Learning from great leaders such as Oliver Thambo who said a nation “A nation that does not care of its youth has no future and does not deserve one” government has gone even further and has pledged through various policy document including white papers and the National Development Plan that it aspires that the TVET sector should cover about 25 percent of the age-relevant cohort, implying an increase from about 300 000 to 1, 25 million by 2030; NFSAS must be expanded to automatically cover all poor children and be a full scholarship to be repaid back via the tax system so that it becomes like a revolving fund.

The National Development Plan also talks of a government that will provide a subsidy to the placement sector to identify, prepare and place matric graduates into work. The subsidy will be paid upon successful placement.

Second chances will be provided for young people to complete education so that they are able to compete in the open labour market – by promoting vocational training programmes as well as other initiatives such as the National Youth Service and Expanded Public Works Programmes as a basis for gaining further learning and work experience, ensuring better response to the skills demand by fast-racking the functioning of Community Education and Training Centres through government and the private sectors’ flexible initiatives of out-of-school pathways for young people who left school prematurely so as to complete their secondary education and obtain their National Senior Certificate.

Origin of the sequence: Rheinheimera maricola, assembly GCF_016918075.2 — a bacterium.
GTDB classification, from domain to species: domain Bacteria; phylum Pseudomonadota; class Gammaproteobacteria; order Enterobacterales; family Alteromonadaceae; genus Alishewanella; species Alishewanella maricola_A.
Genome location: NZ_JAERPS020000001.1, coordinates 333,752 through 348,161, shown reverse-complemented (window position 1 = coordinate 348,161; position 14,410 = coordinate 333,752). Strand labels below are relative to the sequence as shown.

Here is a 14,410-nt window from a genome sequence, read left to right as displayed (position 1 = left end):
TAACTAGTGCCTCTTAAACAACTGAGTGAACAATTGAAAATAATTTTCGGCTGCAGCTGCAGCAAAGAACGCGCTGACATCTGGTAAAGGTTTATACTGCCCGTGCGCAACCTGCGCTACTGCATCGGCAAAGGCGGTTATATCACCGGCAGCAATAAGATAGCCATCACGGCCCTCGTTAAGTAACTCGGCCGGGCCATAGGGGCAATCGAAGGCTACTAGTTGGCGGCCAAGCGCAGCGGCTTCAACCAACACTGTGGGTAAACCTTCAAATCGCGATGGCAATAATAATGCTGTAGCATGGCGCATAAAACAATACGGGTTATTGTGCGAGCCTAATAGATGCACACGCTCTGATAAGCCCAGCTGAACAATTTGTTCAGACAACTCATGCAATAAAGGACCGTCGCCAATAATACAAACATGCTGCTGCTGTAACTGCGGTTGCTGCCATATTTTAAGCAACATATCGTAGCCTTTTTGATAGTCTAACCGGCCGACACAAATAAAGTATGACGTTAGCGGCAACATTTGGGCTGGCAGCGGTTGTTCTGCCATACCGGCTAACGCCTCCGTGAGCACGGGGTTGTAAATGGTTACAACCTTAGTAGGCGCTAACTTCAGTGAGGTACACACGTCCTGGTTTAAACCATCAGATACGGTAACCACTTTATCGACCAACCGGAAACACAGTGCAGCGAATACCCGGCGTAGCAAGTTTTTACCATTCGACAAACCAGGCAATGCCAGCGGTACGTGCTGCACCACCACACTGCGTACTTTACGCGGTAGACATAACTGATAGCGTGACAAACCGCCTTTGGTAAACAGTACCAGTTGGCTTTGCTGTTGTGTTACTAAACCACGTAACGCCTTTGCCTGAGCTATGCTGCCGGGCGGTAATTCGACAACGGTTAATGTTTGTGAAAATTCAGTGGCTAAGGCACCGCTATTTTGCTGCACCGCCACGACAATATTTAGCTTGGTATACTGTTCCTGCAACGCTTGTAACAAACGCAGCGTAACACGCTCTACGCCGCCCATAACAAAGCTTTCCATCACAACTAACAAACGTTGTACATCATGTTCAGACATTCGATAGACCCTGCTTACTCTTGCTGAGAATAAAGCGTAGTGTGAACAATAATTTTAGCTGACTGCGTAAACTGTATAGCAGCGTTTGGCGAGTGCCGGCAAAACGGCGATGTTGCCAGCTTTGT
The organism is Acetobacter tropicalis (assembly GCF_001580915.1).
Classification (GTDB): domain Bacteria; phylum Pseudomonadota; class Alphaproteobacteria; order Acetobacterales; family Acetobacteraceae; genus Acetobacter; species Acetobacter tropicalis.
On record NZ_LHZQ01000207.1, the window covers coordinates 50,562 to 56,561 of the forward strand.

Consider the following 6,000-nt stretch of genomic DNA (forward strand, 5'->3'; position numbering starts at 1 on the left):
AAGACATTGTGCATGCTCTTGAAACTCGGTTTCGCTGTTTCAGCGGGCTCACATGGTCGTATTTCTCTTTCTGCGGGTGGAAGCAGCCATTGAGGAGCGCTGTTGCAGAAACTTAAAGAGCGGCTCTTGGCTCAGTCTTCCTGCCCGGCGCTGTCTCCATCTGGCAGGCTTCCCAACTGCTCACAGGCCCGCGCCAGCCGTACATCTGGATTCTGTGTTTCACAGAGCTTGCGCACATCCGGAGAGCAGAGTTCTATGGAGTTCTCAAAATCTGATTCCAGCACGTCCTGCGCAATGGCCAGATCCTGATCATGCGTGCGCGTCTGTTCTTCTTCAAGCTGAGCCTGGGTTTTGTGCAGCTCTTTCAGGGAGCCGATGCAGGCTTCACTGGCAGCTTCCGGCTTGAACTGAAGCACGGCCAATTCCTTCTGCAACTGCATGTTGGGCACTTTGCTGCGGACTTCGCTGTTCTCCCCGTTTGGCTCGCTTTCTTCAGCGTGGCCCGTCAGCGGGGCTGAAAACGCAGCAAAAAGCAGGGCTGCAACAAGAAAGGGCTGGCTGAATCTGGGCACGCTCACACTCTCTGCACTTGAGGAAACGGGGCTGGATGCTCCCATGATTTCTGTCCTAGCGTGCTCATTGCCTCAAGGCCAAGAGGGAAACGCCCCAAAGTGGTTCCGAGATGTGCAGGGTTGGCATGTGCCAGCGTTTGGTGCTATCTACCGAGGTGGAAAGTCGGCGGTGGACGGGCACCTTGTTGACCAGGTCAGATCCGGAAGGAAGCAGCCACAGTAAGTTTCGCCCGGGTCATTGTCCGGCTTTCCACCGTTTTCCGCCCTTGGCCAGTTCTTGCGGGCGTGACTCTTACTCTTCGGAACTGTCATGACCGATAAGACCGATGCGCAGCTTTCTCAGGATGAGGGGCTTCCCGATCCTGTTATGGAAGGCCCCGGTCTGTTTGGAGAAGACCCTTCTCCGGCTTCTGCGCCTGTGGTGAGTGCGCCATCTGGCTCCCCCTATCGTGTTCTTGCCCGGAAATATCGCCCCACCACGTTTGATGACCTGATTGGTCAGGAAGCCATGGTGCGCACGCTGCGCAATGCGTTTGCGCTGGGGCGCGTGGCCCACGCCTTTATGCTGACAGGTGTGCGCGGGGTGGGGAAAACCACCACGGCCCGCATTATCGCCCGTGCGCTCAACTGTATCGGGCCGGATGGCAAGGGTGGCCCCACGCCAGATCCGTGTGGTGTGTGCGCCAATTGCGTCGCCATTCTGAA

TVET colleges need to target business skills, incubation and mentoring of budding entrepreneurs in high growth industries and future industries;

One of the obstacles to young people reaching the pinnacle of their potential is drug abuse. Government through this very department that has organised this camp is driving an anti-substance abuse strategy that aims at:

Providing recreational facilities and diversion programmes that prevent vulnerable populations from becoming substance abusers/dependents